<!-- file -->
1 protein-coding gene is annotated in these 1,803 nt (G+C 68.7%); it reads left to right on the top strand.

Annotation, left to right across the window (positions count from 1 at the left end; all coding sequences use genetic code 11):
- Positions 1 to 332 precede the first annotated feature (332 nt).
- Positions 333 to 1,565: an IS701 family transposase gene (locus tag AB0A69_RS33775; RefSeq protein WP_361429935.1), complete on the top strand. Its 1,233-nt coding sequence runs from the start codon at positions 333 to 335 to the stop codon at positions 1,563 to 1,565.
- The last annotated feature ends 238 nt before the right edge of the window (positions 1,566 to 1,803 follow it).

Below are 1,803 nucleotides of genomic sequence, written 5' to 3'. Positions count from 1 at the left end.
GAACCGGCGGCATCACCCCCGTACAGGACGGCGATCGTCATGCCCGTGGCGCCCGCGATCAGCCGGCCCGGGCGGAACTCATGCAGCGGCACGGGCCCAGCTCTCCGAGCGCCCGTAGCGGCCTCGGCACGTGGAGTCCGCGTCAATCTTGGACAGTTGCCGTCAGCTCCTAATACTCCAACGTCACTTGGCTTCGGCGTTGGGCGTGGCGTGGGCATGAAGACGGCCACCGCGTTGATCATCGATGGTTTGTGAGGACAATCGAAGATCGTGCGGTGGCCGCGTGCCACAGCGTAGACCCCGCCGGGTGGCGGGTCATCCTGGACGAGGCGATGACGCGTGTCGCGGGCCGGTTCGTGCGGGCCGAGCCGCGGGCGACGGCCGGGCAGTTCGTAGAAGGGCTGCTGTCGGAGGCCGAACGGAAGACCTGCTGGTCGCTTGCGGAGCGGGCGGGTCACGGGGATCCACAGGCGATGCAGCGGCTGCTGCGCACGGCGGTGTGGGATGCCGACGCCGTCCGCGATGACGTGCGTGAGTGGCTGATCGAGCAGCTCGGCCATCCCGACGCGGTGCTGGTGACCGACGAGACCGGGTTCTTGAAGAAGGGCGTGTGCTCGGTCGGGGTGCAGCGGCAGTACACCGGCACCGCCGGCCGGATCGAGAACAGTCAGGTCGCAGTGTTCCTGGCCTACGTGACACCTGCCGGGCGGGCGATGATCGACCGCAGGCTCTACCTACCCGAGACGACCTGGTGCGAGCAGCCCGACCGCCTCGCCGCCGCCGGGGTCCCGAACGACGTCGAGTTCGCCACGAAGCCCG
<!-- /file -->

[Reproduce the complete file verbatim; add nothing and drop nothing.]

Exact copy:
1 protein-coding gene is annotated in these 1,803 nt (G+C 68.7%); it reads left to right on the top strand.

Annotation, left to right across the window (positions count from 1 at the left end; all coding sequences use genetic code 11):
- Positions 1 to 332 precede the first annotated feature (332 nt).
- Positions 333 to 1,565: an IS701 family transposase gene (locus tag AB0A69_RS33775; RefSeq protein WP_361429935.1), complete on the top strand. Its 1,233-nt coding sequence runs from the start codon at positions 333 to 335 to the stop codon at positions 1,563 to 1,565.
- The last annotated feature ends 238 nt before the right edge of the window (positions 1,566 to 1,803 follow it).

Below are 1,803 nucleotides of genomic sequence, written 5' to 3'. Positions count from 1 at the left end.
GAACCGGCGGCATCACCCCCGTACAGGACGGCGATCGTCATGCCCGTGGCGCCCGCGATCAGCCGGCCCGGGCGGAACTCATGCAGCGGCACGGGCCCAGCTCTCCGAGCGCCCGTAGCGGCCTCGGCACGTGGAGTCCGCGTCAATCTTGGACAGTTGCCGTCAGCTCCTAATACTCCAACGTCACTTGGCTTCGGCGTTGGGCGTGGCGTGGGCATGAAGACGGCCACCGCGTTGATCATCGATGGTTTGTGAGGACAATCGAAGATCGTGCGGTGGCCGCGTGCCACAGCGTAGACCCCGCCGGGTGGCGGGTCATCCTGGACGAGGCGATGACGCGTGTCGCGGGCCGGTTCGTGCGGGCCGAGCCGCGGGCGACGGCCGGGCAGTTCGTAGAAGGGCTGCTGTCGGAGGCCGAACGGAAGACCTGCTGGTCGCTTGCGGAGCGGGCGGGTCACGGGGATCCACAGGCGATGCAGCGGCTGCTGCGCACGGCGGTGTGGGATGCCGACGCCGTCCGCGATGACGTGCGTGAGTGGCTGATCGAGCAGCTCGGCCATCCCGACGCGGTGCTGGTGACCGACGAGACCGGGTTCTTGAAGAAGGGCGTGTGCTCGGTCGGGGTGCAGCGGCAGTACACCGGCACCGCCGGCCGGATCGAGAACAGTCAGGTCGCAGTGTTCCTGGCCTACGTGACACCTGCCGGGCGGGCGATGATCGACCGCAGGCTCTACCTACCCGAGACGACCTGGTGCGAGCAGCCCGACCGCCTCGCCGCCGCCGGGGTCCCGAACGACGTCGAGTTCGCCACGAAGCCCG